Police investigate a fatal 2011 shooting in a strip mall across from Central City Shopping Centre, which was deemed a gang hit. The Mayor’s Gang Task Force zeroed in on ways to reduce gang involvement and activity. (File photo)
COVID-19 could be a cause in public nature of B.C. gang violence: expert

Martin Bouchard says the pandemic has changed people’s routines and they aren’t getting out of their homes often, which could play a role in the brazen nature of shootings

Tinder, an online dating application that allows users to anonymously swipe to like or dislike other’s profiles. (Black Press Media files)
B.C. man granted paternity test to see if Tinder match-up led to a ‘beautiful baby’

The plaintiff is seeking contact with the married woman’s infant who he believes is his child

Susan Larsen, who still lives on her own, celebrates her 100th birthday on May 16, 2021. (Contributed)
99-year-old Vernon woman eagerly awaiting second COVID-19 vaccine

Susan Larsen celebrates her 100th birthday May 16

Nurse Tami Arnold prepares to administer a COVID-19 vaccine. (Kareem Elgazzar/AP)
B.C. adults 30+ now eligible to get vaccinated against COVID-19

Health officials made the announcement Wednesday afternoon

Richard Green writes poetry under the nom de plume Rick the Poet Warrior. Homeless, Green sometimes spends his summers in Revelstoke but winters in Victoria, travelling to Ontario to visit his sister whenever he can. (Jocelyn Doll - Revelstoke Review)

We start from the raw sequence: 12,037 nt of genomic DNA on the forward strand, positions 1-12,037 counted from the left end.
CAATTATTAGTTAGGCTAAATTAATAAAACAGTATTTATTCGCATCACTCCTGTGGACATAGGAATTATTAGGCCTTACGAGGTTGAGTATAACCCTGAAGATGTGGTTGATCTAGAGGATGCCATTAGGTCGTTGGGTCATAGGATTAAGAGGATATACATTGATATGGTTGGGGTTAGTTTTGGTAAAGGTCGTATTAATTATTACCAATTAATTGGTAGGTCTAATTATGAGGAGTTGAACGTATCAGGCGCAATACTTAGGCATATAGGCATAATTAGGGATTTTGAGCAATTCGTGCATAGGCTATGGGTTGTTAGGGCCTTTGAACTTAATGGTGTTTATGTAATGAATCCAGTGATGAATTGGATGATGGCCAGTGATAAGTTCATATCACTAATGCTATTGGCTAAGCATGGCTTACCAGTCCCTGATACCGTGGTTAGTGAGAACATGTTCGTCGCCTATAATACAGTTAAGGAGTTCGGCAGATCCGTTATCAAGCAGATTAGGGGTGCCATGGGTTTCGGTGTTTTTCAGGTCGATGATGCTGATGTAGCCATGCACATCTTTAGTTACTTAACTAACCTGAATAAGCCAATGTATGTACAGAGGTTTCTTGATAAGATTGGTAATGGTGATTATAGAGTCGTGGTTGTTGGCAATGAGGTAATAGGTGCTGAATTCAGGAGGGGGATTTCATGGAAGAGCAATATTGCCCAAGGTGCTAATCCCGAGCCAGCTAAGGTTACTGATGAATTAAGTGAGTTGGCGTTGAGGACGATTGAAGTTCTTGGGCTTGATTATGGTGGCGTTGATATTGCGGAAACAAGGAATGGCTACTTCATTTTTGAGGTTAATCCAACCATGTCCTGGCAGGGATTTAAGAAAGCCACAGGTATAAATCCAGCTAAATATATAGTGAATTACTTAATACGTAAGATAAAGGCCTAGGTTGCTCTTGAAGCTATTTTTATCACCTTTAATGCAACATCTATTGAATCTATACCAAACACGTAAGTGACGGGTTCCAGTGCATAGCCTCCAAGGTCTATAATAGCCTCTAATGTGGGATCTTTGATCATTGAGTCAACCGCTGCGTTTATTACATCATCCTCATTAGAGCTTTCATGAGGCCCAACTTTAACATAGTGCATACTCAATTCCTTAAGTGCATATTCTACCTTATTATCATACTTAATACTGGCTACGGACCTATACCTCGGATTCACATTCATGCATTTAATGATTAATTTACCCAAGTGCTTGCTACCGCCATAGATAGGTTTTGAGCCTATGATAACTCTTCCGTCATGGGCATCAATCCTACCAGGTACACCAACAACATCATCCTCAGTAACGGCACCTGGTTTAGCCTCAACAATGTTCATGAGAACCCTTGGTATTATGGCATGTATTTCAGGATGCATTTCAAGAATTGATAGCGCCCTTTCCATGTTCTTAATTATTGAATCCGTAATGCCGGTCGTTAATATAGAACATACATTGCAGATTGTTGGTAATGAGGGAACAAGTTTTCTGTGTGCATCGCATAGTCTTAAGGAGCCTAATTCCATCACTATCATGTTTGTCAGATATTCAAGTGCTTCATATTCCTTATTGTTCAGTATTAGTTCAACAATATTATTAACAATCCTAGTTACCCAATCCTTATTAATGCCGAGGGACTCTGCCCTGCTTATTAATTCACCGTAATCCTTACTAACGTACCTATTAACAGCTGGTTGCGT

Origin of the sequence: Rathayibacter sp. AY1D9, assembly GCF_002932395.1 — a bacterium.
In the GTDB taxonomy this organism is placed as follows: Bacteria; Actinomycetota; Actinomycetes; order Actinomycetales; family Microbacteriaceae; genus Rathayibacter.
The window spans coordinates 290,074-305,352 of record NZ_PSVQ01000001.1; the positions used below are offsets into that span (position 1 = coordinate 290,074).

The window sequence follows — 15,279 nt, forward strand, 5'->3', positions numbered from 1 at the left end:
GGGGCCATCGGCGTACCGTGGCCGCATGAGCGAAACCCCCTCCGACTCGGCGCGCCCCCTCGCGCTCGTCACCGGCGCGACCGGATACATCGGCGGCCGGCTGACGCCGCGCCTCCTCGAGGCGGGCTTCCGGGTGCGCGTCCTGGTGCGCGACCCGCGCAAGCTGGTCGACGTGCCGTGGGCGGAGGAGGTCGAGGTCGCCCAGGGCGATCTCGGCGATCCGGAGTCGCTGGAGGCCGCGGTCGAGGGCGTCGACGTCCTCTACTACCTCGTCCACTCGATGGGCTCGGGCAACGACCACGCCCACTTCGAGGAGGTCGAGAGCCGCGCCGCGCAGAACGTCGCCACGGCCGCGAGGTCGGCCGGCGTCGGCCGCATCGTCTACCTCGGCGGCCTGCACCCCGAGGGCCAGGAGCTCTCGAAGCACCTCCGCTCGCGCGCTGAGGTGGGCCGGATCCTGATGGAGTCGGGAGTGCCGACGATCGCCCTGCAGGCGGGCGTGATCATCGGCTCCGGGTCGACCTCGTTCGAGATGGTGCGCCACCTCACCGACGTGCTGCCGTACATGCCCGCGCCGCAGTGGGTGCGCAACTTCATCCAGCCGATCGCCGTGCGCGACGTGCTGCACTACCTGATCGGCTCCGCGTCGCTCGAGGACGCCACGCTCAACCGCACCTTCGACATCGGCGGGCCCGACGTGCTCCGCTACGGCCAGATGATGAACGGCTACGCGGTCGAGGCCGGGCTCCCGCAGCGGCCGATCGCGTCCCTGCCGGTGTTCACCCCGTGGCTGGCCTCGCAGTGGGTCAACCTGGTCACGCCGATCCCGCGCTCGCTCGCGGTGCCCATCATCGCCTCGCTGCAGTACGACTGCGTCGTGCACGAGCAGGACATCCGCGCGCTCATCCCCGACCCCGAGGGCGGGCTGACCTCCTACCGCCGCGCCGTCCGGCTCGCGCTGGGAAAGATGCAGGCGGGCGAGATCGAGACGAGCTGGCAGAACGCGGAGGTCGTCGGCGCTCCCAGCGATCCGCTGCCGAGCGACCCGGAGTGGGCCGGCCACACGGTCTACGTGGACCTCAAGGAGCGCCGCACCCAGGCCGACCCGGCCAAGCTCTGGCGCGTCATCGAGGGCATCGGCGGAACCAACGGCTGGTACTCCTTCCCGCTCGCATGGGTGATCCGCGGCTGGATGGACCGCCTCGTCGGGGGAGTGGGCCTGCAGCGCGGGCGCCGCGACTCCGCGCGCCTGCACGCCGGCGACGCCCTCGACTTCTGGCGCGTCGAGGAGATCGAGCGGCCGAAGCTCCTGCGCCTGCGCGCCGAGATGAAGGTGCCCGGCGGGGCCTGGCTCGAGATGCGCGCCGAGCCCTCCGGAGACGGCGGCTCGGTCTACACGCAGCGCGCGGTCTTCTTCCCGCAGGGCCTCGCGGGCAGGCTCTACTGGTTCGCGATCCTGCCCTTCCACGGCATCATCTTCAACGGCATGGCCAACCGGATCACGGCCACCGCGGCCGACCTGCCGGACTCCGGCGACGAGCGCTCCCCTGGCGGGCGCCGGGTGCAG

Revelstoke nomad pens poetry, offers insight into homelessness

Rick the Poet Warrior’s books can be found online as well as at the Revelstoke library

Ancient Forest Alliance campaigner Andrea Inness walks beside an enormous western red cedar stump in a BCTS-issued cutblock in the Nahmint Valley. (PHOTO COURTESY TJ WATT)
Watchdog: logging practices put Vancouver Island old growth, biodiversity at risk

Forest Practices Board has issues with BC Timber Sales practices in Nahmint Valley near Port Alberni

Erik Christian Oun, who worked for the Coquitlam school district, has had his teaching licence suspended for half a year. (Pixabay)
B.C. teacher suspended after calling students ‘cutie’ and ‘sweetheart’ in online messages

Erik Oun’s licence has been suspended for half a year, a decision made by the B.C. Commissioner for Teacher Regulation

An Israeli attack helicopter launches flares as he flies over the Israeli Gaza border, southern Israel, Thursday, May 13, 2021. (AP Photo/Ariel Schalit)
Singh calls for halt on Canadian arms sales to Israel as violence escalates in region

Government data shows Canada sent $13.7 million in military goods and technology to Israel in 2019

Most Read